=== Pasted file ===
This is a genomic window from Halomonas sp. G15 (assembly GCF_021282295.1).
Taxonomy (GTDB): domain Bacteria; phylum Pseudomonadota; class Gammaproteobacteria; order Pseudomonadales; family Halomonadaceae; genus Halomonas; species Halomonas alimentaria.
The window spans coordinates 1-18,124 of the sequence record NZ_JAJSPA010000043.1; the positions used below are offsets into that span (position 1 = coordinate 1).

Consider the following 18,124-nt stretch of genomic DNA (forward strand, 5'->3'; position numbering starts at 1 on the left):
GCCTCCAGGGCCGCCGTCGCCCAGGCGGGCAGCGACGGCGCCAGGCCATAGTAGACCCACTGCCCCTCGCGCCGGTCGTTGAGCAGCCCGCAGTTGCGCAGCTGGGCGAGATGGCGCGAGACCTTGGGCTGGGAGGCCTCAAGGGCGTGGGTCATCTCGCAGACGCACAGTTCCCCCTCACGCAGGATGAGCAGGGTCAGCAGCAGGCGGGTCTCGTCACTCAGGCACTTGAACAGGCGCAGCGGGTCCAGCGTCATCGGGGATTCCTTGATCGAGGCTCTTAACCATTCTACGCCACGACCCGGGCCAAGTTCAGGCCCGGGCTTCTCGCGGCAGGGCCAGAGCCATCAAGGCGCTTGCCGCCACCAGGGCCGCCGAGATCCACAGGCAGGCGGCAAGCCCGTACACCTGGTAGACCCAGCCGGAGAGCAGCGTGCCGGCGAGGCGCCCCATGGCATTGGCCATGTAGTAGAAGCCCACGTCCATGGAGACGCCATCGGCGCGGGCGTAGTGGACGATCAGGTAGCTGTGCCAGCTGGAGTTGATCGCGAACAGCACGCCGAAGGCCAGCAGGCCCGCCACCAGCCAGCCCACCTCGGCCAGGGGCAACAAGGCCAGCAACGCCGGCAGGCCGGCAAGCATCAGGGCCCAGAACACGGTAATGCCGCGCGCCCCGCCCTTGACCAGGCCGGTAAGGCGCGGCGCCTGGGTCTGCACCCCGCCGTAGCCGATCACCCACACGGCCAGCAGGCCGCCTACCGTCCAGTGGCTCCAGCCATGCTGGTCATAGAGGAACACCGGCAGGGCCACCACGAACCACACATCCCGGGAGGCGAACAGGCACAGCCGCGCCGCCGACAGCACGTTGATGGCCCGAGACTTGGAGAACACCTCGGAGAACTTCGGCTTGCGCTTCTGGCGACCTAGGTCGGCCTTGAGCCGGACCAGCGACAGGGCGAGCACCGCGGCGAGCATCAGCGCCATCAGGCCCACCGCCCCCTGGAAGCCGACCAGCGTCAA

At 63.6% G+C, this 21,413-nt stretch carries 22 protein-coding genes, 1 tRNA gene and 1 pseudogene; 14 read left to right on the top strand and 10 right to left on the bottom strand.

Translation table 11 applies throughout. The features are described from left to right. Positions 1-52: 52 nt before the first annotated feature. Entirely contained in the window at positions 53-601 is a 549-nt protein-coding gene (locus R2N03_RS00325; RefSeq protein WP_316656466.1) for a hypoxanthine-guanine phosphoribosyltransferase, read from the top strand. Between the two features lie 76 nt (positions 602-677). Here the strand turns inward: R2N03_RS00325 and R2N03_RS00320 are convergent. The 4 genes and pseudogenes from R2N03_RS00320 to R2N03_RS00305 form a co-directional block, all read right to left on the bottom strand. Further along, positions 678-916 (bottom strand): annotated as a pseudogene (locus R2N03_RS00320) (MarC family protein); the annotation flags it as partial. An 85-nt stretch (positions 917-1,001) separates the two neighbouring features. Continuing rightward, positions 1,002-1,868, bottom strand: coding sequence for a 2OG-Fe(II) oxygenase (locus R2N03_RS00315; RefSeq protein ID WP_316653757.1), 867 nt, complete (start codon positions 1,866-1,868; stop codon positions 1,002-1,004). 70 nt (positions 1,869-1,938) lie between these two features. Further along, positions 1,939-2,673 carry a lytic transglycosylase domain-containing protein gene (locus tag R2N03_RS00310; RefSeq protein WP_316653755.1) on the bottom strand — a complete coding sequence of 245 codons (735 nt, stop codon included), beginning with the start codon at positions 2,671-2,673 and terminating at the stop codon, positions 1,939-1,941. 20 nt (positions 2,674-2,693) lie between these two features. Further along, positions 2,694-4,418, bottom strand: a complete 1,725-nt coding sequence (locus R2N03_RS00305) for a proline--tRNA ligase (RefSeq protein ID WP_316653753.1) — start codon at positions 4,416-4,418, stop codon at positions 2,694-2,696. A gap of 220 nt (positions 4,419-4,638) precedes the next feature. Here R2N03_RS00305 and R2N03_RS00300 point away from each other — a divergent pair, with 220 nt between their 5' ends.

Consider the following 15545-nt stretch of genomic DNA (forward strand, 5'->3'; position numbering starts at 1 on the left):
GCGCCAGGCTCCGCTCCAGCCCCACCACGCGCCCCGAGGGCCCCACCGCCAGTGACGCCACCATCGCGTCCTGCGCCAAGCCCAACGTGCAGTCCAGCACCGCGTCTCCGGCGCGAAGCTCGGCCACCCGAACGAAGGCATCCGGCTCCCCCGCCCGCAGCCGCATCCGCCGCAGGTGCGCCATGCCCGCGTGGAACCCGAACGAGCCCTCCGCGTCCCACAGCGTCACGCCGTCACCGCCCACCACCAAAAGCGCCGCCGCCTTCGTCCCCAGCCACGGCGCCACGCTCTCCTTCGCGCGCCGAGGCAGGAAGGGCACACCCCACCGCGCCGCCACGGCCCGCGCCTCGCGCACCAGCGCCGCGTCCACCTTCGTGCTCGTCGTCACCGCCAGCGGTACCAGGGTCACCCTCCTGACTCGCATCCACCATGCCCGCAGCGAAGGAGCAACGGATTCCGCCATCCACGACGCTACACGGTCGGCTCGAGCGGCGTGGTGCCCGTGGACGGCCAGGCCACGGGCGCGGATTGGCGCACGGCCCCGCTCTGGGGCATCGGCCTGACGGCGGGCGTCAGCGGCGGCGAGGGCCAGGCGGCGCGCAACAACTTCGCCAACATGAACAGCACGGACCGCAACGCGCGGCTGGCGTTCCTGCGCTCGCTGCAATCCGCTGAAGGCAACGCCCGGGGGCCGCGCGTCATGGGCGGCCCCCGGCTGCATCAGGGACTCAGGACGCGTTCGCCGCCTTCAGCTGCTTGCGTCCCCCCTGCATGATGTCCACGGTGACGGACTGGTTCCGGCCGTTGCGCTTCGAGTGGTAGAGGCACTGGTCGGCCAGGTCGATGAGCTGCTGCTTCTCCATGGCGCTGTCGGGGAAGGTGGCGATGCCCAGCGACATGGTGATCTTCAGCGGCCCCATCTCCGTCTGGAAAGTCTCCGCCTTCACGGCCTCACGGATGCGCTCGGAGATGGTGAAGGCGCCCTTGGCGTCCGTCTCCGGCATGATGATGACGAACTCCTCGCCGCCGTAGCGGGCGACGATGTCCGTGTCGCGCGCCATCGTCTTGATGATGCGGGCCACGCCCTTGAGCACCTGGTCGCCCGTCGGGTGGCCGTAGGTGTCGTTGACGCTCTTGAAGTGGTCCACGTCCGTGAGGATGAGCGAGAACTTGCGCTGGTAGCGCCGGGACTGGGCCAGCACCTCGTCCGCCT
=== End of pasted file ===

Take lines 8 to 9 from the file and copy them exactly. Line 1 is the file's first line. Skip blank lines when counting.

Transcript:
Consider the following 15545-nt stretch of genomic DNA (forward strand, 5'->3'; position numbering starts at 1 on the left):
GCGCCAGGCTCCGCTCCAGCCCCACCACGCGCCCCGAGGGCCCCACCGCCAGTGACGCCACCATCGCGTCCTGCGCCAAGCCCAACGTGCAGTCCAGCACCGCGTCTCCGGCGCGAAGCTCGGCCACCCGAACGAAGGCATCCGGCTCCCCCGCCCGCAGCCGCATCCGCCGCAGGTGCGCCATGCCCGCGTGGAACCCGAACGAGCCCTCCGCGTCCCACAGCGTCACGCCGTCACCGCCCACCACCAAAAGCGCCGCCGCCTTCGTCCCCAGCCACGGCGCCACGCTCTCCTTCGCGCGCCGAGGCAGGAAGGGCACACCCCACCGCGCCGCCACGGCCCGCGCCTCGCGCACCAGCGCCGCGTCCACCTTCGTGCTCGTCGTCACCGCCAGCGGTACCAGGGTCACCCTCCTGACTCGCATCCACCATGCCCGCAGCGAAGGAGCAACGGATTCCGCCATCCACGACGCTACACGGTCGGCTCGAGCGGCGTGGTGCCCGTGGACGGCCAGGCCACGGGCGCGGATTGGCGCACGGCCCCGCTCTGGGGCATCGGCCTGACGGCGGGCGTCAGCGGCGGCGAGGGCCAGGCGGCGCGCAACAACTTCGCCAACATGAACAGCACGGACCGCAACGCGCGGCTGGCGTTCCTGCGCTCGCTGCAATCCGCTGAAGGCAACGCCCGGGGGCCGCGCGTCATGGGCGGCCCCCGGCTGCATCAGGGACTCAGGACGCGTTCGCCGCCTTCAGCTGCTTGCGTCCCCCCTGCATGATGTCCACGGTGACGGACTGGTTCCGGCCGTTGCGCTTCGAGTGGTAGAGGCACTGGTCGGCCAGGTCGATGAGCTGCTGCTTCTCCATGGCGCTGTCGGGGAAGGTGGCGATGCCCAGCGACATGGTGATCTTCAGCGGCCCCATCTCCGTCTGGAAAGTCTCCGCCTTCACGGCCTCACGGATGCGCTCGGAGATGGTGAAGGCGCCCTTGGCGTCCGTCTCCGGCATGATGATGACGAACTCCTCGCCGCCGTAGCGGGCGACGATGTCCGTGTCGCGCGCCATCGTCTTGATGATGCGGGCCACGCCCTTGAGCACCTGGTCGCCCGTCGGGTGGCCGTAGGTGTCGTTGACGCTCTTGAAGTGGTCCACGTCCGTGAGGATGAGCGAGAACTTGCGCTGGTAGCGCCGGGACTGGGCCAGCACCTCGTCCGCCT